By on September 28, 2011

If anyone again mentions that the Japanese manipulate their currency to get an unfair advantage in international markets, then I will strangle him.  Or make him pay my Tokyo restaurant, taxi, and even subway bills in converted dollars. Strangling would be the more humane punishment.

Nissan CEO Carlos Ghosn has an even more painful option in store: He’ll leave the island. “If the Japanese government wants to really safeguard and develop employment, then something has to be done,” Ghosn told Reuters editors Paul Ingrassia and Kevin Krolicki in an interview in New York.

Ghosn is on a worldwide crusade against the “abnormal” yen. Last week in Kyushu, Ghosn announced a rethinking of Nissan’s production presence in Japan if the yen hasn’t returned to an (unspecified) normalcy six months from now. A week later in New York, Ghosn said:

“We have been talking about this as an industry for a while. Unfortunately, it keeps happening. It looks like whatever effort has been done so far has not delivered results.”

“We have to make investment decisions all the time. This is one of the factors that we have to consider when we look at a project and say are we going to do it in Japan or are we going to do it in another country?”

The yen doesn’t seem to listen. A dollar buys you 76 yen, and 76 yen will buy you next to nothing in Japan. Attempts to bring down the yen have failed.

Investment decisions are made on a long-term basis. It appears as if the decisions have already been made at Nissan, and Ghosn is simply softening the blow that is soon to come.

Already, Nissan and other Japanese manufacturers are growing their capacity abroad with no expansion at home. Percentage-wise, the Japanese capacity shrinks. Nissan had made commitments to keep Japanese production at 1 million units. Toyota had committed to 3 million units. Even that is no longer sacred. Both have made noises that either the yen drops or their Japanese production will. At some point, moving production abroad will also mean that engineering follows. Engineering without attendant production is like surgery without a body.



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9 Comments on “Ghosn On Crusade Against Japanese Yen...”

  • avatar

    So…market forces set the price of the Yen. Japan has not,and will not, manipulate thier currency.

    Okay, so what does Ghosn feel he will accomplish with his “worldwide crusade”?

    Will Japan have a sudden awakening?

  • avatar

    You’ve hit upon a crucial question, actually. They need changes right away, but I don’t think there will be enough consensus on how to change for that to happen.

    I wonder if the monetary authorities will change their mind and try inflation if the manufacturing base is severely threatened.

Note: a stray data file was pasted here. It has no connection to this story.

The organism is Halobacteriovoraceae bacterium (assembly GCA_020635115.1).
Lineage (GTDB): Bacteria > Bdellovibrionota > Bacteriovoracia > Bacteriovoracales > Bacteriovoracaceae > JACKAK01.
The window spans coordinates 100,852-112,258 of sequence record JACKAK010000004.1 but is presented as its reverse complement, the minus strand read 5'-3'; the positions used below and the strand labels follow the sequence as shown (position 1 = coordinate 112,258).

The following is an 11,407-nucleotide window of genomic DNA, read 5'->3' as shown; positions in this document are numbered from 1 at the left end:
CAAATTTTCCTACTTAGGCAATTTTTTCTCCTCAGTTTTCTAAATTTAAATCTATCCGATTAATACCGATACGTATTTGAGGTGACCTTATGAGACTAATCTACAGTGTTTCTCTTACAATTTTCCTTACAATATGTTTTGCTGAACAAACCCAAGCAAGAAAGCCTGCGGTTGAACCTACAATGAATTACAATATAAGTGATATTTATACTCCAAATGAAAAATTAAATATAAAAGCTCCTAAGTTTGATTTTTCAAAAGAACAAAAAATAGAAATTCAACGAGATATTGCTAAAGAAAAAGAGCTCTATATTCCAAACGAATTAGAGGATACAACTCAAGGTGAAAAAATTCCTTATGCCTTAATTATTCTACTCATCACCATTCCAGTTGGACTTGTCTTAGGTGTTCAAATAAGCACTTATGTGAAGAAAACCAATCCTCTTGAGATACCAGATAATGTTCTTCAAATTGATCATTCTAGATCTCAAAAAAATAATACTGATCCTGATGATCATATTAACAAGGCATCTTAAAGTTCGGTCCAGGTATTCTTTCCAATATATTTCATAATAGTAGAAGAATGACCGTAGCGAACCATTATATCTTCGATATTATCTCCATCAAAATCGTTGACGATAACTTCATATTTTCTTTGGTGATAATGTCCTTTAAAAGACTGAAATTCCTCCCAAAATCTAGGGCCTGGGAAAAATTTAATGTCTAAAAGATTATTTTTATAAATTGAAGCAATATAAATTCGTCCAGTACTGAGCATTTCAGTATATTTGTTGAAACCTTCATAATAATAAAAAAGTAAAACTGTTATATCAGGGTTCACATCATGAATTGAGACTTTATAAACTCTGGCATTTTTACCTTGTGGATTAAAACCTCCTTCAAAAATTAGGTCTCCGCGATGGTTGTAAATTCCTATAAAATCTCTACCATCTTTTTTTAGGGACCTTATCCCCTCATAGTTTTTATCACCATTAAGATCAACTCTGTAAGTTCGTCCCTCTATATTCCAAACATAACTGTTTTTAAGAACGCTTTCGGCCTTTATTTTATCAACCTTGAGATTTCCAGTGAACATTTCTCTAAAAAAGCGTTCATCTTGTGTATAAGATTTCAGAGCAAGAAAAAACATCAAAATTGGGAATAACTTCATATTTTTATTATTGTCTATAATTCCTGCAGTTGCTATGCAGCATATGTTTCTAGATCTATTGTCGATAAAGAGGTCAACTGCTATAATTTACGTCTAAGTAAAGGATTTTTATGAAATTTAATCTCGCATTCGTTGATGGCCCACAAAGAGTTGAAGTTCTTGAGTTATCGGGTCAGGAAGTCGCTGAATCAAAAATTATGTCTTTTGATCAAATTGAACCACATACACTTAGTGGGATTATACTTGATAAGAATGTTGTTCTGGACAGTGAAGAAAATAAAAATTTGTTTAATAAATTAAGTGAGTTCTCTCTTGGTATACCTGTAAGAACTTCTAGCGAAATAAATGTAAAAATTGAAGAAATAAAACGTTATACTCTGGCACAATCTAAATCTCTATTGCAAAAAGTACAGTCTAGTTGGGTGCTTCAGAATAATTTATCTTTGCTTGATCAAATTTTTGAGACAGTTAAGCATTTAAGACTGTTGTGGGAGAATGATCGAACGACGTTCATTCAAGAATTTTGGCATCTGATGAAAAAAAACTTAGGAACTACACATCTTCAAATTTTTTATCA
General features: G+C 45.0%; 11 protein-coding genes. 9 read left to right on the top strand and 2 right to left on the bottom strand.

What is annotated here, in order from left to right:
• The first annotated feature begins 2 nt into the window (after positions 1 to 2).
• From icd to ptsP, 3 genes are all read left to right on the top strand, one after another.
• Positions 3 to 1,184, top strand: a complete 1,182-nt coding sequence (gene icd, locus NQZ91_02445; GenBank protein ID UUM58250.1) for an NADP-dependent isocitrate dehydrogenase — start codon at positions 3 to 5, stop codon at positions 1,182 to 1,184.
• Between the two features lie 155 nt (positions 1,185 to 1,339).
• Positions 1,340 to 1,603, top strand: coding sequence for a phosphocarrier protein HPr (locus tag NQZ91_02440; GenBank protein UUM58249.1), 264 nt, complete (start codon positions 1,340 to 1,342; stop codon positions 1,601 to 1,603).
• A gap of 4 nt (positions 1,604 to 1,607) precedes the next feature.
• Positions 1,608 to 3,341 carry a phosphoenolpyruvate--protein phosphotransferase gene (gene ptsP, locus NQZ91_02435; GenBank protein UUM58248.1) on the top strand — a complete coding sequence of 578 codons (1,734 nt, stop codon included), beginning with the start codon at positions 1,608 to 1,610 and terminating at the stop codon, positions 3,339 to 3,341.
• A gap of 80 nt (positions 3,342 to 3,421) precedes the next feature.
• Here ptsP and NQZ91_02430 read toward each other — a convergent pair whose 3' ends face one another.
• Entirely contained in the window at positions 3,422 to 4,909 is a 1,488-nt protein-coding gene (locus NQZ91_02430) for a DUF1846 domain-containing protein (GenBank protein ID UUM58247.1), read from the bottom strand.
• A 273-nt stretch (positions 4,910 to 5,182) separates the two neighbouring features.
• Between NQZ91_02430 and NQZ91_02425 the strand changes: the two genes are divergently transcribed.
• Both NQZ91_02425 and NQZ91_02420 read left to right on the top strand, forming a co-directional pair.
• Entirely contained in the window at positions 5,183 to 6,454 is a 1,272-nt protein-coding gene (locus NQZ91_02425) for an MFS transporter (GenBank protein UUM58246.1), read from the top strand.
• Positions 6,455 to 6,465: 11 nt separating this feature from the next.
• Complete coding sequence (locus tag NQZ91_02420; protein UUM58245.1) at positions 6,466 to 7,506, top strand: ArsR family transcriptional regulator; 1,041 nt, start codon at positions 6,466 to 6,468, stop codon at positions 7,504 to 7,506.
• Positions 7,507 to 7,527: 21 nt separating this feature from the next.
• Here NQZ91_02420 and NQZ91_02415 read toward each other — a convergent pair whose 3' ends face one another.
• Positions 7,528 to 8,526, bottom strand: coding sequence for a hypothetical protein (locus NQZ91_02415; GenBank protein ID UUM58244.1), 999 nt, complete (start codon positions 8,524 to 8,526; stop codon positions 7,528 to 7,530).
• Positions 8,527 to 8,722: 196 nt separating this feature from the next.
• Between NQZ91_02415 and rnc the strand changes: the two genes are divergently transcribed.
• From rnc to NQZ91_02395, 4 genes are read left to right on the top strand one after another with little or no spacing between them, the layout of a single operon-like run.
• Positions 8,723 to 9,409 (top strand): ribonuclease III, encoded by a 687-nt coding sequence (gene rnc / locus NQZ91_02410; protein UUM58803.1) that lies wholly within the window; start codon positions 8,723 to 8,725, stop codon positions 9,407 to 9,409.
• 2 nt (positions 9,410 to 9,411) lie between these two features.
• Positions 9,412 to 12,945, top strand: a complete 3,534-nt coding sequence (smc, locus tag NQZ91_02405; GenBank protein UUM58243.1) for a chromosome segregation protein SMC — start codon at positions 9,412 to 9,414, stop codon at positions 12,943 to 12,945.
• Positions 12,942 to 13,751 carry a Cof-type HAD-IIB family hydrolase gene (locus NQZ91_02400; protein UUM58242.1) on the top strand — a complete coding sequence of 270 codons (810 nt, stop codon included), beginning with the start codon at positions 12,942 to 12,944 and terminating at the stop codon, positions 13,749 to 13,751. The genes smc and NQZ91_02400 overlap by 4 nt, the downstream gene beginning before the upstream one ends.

• avatar

    The reality was that the yen was expected to weaken against the dollar and the euro by the en of 2011. Reason being that QE2 was expected to end, and sovereign debt crisis in Europe was expected to be resolved by now, meaning that there would have been a tightening of monetary supply of the two major currencies.

    Obviously this has not happened. American politics have created a crisis by the debt debate, QE3 is being discussed, and European politics has made the debt crisis much worse than it should have been.

    The yen won’t/can’t weaken unless Japan dramatically expands its monetary supply or the US/Europe fixes its economic problems. At this point, its pissing against the wind. Currency intervention has proved to have little impact for large amount of cost, and that costs is better utilized to repairing quake/tsunami damaged regions. Even China is seeing the futility off a weakened yuan relative to the dollar as the floating peg is allowed to near 6.4 $/yuan range.

    Ghosn is merely using this as an excuse to cut Japanese jobs. Its a red herring, a diversion. This is no warning. Everybody knows, especially the Japanese government, the dangers of a strong yen, but the bigger issue is that dramatically increasing monetary supply for the sake of temporarily weakening the yen is really not an option.

  • avatar

    “How many times do I have to show you people how to milk our new Maxima? Watch my hands! Leetle, itty, bitty finger pulls! Stop grabbing at it like an old farm hand!”

  • avatar

    Carlos looks like a crazy bastard…Maybe he actually is…He is one scary looking dude!

  • avatar
    DC Bruce

    Given that government intervention in currency markets has only a limited and short-term prospect of success, I’m waiting to hear what policy changes Mr. Ghosn would have the Japanese government implement. Are there things that the government could do to increase domestic demand in Japan (which would tend to put downward pressure on the currency)? Are there barriers to imports?

    Obviously, the problem is exacerbated by the Fed’s continuing program to drive US interest rates down, by the sluggish US economy and by the troubles with the Euro.

    Then there’s China . . . hello?

  • avatar

    Ok, I’ll bite.

    The Japanese used to manipulate their currency – Carlos wants them to do it again.

    • 0 avatar

      Ok, I’ll bite too.

      The hypocrisy here is that much of the currency ‘manipulation’ that the US accused Japan of is exactly what the US is doing now. Bernanke deliberately tried to coin the US version of quantitative easing, ‘credit easing’, to distance itself from Japan’s policy, but it hasn’t stuck for a reason. Because its exactly the same.

  • avatar

    Is he describing the wonders of French cuisine with those gestures?

    Anyhoo, he better pray China starts floating her currency so the desperate carry trade whores will have somewhere more stable to park their money. And increase the purchasing power of the mighty dragon. To the detriment of the West. ;)

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